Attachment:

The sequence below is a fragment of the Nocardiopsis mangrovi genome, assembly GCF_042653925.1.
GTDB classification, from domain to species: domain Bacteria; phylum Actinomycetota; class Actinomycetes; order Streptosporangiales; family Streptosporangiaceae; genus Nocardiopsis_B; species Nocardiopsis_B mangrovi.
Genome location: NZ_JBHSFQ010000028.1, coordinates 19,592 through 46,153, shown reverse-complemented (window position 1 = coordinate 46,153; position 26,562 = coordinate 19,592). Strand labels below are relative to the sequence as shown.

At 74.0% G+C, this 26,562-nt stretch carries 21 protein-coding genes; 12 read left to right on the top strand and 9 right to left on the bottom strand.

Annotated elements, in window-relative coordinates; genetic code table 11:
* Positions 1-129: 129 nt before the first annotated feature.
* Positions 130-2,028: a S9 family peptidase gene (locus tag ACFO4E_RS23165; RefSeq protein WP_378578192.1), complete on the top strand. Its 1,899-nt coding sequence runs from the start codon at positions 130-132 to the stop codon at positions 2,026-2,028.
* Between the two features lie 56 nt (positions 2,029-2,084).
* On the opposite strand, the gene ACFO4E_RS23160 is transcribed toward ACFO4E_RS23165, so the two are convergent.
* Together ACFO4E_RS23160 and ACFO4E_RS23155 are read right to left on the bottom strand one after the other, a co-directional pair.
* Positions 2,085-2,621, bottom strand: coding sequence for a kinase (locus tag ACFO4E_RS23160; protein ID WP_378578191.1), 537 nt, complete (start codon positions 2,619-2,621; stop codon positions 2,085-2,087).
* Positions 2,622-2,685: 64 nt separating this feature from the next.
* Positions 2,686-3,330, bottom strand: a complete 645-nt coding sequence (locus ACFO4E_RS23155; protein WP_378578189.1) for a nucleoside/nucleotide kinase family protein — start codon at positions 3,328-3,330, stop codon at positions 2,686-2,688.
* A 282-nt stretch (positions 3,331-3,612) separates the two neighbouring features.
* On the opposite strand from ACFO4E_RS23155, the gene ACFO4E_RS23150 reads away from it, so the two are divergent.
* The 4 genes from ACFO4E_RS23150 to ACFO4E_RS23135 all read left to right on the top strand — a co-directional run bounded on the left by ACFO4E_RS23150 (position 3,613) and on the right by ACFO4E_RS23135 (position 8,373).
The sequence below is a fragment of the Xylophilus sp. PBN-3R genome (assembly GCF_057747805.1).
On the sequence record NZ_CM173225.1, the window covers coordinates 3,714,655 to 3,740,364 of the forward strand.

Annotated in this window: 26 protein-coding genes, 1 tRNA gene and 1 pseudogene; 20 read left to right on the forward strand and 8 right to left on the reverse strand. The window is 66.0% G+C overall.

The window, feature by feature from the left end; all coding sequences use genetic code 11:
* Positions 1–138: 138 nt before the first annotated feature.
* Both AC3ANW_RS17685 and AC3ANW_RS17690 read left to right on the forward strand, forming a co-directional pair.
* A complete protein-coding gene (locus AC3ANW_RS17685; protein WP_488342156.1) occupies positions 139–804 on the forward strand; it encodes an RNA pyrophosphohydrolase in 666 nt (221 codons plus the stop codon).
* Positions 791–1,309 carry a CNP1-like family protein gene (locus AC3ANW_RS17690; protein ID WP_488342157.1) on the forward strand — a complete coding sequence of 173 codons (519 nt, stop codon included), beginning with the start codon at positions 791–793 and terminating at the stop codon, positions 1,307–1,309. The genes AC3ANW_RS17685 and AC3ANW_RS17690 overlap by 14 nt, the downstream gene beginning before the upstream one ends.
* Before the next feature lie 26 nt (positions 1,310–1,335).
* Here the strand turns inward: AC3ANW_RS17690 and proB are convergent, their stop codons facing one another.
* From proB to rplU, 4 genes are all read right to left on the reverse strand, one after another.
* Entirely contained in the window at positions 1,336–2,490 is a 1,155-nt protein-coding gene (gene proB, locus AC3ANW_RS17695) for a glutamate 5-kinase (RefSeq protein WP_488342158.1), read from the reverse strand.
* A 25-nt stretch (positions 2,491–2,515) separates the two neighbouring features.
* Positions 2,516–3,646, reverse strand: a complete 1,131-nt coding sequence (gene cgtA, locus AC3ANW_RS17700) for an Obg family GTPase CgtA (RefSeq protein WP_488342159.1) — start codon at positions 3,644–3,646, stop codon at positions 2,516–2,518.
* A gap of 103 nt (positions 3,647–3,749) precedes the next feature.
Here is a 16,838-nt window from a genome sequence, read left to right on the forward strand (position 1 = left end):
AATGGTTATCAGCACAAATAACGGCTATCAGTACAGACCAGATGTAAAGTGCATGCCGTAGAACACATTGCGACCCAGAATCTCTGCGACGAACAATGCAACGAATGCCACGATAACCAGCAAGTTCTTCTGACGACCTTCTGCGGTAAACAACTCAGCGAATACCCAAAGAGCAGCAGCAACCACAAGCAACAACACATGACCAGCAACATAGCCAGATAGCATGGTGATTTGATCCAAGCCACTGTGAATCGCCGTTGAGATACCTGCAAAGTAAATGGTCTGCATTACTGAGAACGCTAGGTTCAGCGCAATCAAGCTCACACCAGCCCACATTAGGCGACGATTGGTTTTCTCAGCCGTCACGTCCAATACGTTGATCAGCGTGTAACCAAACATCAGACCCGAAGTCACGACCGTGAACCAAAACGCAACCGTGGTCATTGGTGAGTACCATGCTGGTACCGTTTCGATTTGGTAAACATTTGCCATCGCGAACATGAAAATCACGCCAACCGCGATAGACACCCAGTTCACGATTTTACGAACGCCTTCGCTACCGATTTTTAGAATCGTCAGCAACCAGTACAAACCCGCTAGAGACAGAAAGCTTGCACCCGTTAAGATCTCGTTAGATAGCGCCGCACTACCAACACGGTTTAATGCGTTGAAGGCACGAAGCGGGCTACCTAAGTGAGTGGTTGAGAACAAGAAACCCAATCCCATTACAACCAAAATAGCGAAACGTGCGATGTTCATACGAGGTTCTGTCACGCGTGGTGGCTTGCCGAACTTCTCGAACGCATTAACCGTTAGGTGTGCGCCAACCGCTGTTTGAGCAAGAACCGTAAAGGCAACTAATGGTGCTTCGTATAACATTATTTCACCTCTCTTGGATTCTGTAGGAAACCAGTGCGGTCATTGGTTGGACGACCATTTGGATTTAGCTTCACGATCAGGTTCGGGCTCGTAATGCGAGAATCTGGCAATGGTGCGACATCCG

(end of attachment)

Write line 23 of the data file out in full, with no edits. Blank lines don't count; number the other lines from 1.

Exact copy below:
* A complete protein-coding gene (locus AC3ANW_RS17685; protein WP_488342156.1) occupies positions 139–804 on the forward strand; it encodes an RNA pyrophosphohydrolase in 666 nt (221 codons plus the stop codon).